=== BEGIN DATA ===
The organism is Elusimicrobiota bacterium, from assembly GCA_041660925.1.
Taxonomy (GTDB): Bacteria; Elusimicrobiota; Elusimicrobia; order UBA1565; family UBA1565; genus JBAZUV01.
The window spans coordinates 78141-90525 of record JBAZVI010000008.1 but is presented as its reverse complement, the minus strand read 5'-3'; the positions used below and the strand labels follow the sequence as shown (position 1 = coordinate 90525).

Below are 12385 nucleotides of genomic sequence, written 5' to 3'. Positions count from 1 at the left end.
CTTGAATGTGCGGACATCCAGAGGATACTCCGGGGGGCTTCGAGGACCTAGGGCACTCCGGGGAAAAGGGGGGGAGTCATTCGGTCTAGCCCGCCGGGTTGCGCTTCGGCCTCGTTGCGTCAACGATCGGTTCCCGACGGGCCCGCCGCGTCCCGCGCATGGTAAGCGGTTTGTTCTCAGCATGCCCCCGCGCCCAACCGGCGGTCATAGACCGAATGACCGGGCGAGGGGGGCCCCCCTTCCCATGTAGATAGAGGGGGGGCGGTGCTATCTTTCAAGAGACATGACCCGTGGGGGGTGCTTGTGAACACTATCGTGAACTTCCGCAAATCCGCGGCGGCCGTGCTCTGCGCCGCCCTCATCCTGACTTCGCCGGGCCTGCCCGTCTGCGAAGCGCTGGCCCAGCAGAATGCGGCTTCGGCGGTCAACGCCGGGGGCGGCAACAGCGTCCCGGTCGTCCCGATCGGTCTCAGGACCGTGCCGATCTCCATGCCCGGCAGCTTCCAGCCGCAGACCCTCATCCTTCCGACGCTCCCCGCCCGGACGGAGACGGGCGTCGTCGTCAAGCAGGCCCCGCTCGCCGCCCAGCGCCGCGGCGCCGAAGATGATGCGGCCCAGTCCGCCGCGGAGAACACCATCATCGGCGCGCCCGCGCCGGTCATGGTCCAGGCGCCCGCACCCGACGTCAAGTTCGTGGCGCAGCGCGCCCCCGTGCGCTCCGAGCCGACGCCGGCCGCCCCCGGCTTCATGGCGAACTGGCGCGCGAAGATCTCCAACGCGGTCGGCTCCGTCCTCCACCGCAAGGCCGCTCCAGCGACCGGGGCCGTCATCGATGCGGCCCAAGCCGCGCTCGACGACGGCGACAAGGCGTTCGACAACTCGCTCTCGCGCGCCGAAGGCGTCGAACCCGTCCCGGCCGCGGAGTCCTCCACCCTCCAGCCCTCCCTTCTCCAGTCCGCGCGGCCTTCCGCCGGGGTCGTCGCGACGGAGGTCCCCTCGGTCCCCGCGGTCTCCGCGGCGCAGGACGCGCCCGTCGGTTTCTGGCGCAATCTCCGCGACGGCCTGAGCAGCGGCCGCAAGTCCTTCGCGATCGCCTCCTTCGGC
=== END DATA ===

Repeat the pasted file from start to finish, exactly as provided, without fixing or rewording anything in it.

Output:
The organism is Elusimicrobiota bacterium, from assembly GCA_041660925.1.
Taxonomy (GTDB): Bacteria; Elusimicrobiota; Elusimicrobia; order UBA1565; family UBA1565; genus JBAZUV01.
The window spans coordinates 78141-90525 of record JBAZVI010000008.1 but is presented as its reverse complement, the minus strand read 5'-3'; the positions used below and the strand labels follow the sequence as shown (position 1 = coordinate 90525).

Below are 12385 nucleotides of genomic sequence, written 5' to 3'. Positions count from 1 at the left end.
CTTGAATGTGCGGACATCCAGAGGATACTCCGGGGGGCTTCGAGGACCTAGGGCACTCCGGGGAAAAGGGGGGGAGTCATTCGGTCTAGCCCGCCGGGTTGCGCTTCGGCCTCGTTGCGTCAACGATCGGTTCCCGACGGGCCCGCCGCGTCCCGCGCATGGTAAGCGGTTTGTTCTCAGCATGCCCCCGCGCCCAACCGGCGGTCATAGACCGAATGACCGGGCGAGGGGGGCCCCCCTTCCCATGTAGATAGAGGGGGGGCGGTGCTATCTTTCAAGAGACATGACCCGTGGGGGGTGCTTGTGAACACTATCGTGAACTTCCGCAAATCCGCGGCGGCCGTGCTCTGCGCCGCCCTCATCCTGACTTCGCCGGGCCTGCCCGTCTGCGAAGCGCTGGCCCAGCAGAATGCGGCTTCGGCGGTCAACGCCGGGGGCGGCAACAGCGTCCCGGTCGTCCCGATCGGTCTCAGGACCGTGCCGATCTCCATGCCCGGCAGCTTCCAGCCGCAGACCCTCATCCTTCCGACGCTCCCCGCCCGGACGGAGACGGGCGTCGTCGTCAAGCAGGCCCCGCTCGCCGCCCAGCGCCGCGGCGCCGAAGATGATGCGGCCCAGTCCGCCGCGGAGAACACCATCATCGGCGCGCCCGCGCCGGTCATGGTCCAGGCGCCCGCACCCGACGTCAAGTTCGTGGCGCAGCGCGCCCCCGTGCGCTCCGAGCCGACGCCGGCCGCCCCCGGCTTCATGGCGAACTGGCGCGCGAAGATCTCCAACGCGGTCGGCTCCGTCCTCCACCGCAAGGCCGCTCCAGCGACCGGGGCCGTCATCGATGCGGCCCAAGCCGCGCTCGACGACGGCGACAAGGCGTTCGACAACTCGCTCTCGCGCGCCGAAGGCGTCGAACCCGTCCCGGCCGCGGAGTCCTCCACCCTCCAGCCCTCCCTTCTCCAGTCCGCGCGGCCTTCCGCCGGGGTCGTCGCGACGGAGGTCCCCTCGGTCCCCGCGGTCTCCGCGGCGCAGGACGCGCCCGTCGGTTTCTGGCGCAATCTCCGCGACGGCCTGAGCAGCGGCCGCAAGTCCTTCGCGATCGCCTCCTTCGGC